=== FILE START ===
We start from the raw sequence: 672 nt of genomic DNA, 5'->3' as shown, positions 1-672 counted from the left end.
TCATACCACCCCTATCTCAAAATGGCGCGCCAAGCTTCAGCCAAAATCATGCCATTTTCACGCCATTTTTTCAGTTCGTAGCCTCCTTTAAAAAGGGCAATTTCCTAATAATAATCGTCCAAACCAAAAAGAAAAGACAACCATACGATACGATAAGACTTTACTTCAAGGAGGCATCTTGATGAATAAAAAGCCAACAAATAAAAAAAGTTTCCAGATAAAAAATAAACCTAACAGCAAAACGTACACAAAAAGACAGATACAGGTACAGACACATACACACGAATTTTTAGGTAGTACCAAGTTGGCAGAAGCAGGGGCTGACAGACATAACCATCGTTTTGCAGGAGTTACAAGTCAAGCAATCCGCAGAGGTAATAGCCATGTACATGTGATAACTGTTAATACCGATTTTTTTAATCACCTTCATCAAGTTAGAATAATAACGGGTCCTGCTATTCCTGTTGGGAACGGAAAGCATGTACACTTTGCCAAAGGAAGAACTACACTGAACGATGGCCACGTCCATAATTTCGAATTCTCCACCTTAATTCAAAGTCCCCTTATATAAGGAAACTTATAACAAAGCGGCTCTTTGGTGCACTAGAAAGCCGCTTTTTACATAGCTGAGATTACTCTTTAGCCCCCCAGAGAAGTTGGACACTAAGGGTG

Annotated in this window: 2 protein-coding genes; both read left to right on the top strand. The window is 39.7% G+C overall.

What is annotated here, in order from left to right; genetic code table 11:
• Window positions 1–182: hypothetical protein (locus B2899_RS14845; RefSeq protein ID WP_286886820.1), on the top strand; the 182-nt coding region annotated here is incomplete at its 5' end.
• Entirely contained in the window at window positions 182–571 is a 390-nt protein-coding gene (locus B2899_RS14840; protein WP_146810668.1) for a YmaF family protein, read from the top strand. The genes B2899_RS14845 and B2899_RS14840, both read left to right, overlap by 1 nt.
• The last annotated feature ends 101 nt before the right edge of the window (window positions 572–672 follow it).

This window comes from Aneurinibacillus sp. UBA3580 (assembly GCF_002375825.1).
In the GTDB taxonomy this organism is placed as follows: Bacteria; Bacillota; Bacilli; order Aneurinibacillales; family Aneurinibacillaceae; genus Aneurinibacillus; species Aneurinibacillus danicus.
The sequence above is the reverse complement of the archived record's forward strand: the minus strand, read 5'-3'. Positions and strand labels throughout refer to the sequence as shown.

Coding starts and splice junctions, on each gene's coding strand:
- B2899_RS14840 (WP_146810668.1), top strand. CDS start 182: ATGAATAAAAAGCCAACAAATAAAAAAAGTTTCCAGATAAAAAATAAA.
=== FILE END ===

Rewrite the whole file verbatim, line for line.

We start from the raw sequence: 672 nt of genomic DNA, 5'->3' as shown, positions 1-672 counted from the left end.
TCATACCACCCCTATCTCAAAATGGCGCGCCAAGCTTCAGCCAAAATCATGCCATTTTCACGCCATTTTTTCAGTTCGTAGCCTCCTTTAAAAAGGGCAATTTCCTAATAATAATCGTCCAAACCAAAAAGAAAAGACAACCATACGATACGATAAGACTTTACTTCAAGGAGGCATCTTGATGAATAAAAAGCCAACAAATAAAAAAAGTTTCCAGATAAAAAATAAACCTAACAGCAAAACGTACACAAAAAGACAGATACAGGTACAGACACATACACACGAATTTTTAGGTAGTACCAAGTTGGCAGAAGCAGGGGCTGACAGACATAACCATCGTTTTGCAGGAGTTACAAGTCAAGCAATCCGCAGAGGTAATAGCCATGTACATGTGATAACTGTTAATACCGATTTTTTTAATCACCTTCATCAAGTTAGAATAATAACGGGTCCTGCTATTCCTGTTGGGAACGGAAAGCATGTACACTTTGCCAAAGGAAGAACTACACTGAACGATGGCCACGTCCATAATTTCGAATTCTCCACCTTAATTCAAAGTCCCCTTATATAAGGAAACTTATAACAAAGCGGCTCTTTGGTGCACTAGAAAGCCGCTTTTTACATAGCTGAGATTACTCTTTAGCCCCCCAGAGAAGTTGGACACTAAGGGTG

Annotated in this window: 2 protein-coding genes; both read left to right on the top strand. The window is 39.7% G+C overall.

What is annotated here, in order from left to right; genetic code table 11:
• Window positions 1–182: hypothetical protein (locus B2899_RS14845; RefSeq protein ID WP_286886820.1), on the top strand; the 182-nt coding region annotated here is incomplete at its 5' end.
• Entirely contained in the window at window positions 182–571 is a 390-nt protein-coding gene (locus B2899_RS14840; protein WP_146810668.1) for a YmaF family protein, read from the top strand. The genes B2899_RS14845 and B2899_RS14840, both read left to right, overlap by 1 nt.
• The last annotated feature ends 101 nt before the right edge of the window (window positions 572–672 follow it).

This window comes from Aneurinibacillus sp. UBA3580 (assembly GCF_002375825.1).
In the GTDB taxonomy this organism is placed as follows: Bacteria; Bacillota; Bacilli; order Aneurinibacillales; family Aneurinibacillaceae; genus Aneurinibacillus; species Aneurinibacillus danicus.
The sequence above is the reverse complement of the archived record's forward strand: the minus strand, read 5'-3'. Positions and strand labels throughout refer to the sequence as shown.

Coding starts and splice junctions, on each gene's coding strand:
- B2899_RS14840 (WP_146810668.1), top strand. CDS start 182: ATGAATAAAAAGCCAACAAATAAAAAAAGTTTCCAGATAAAAAATAAA.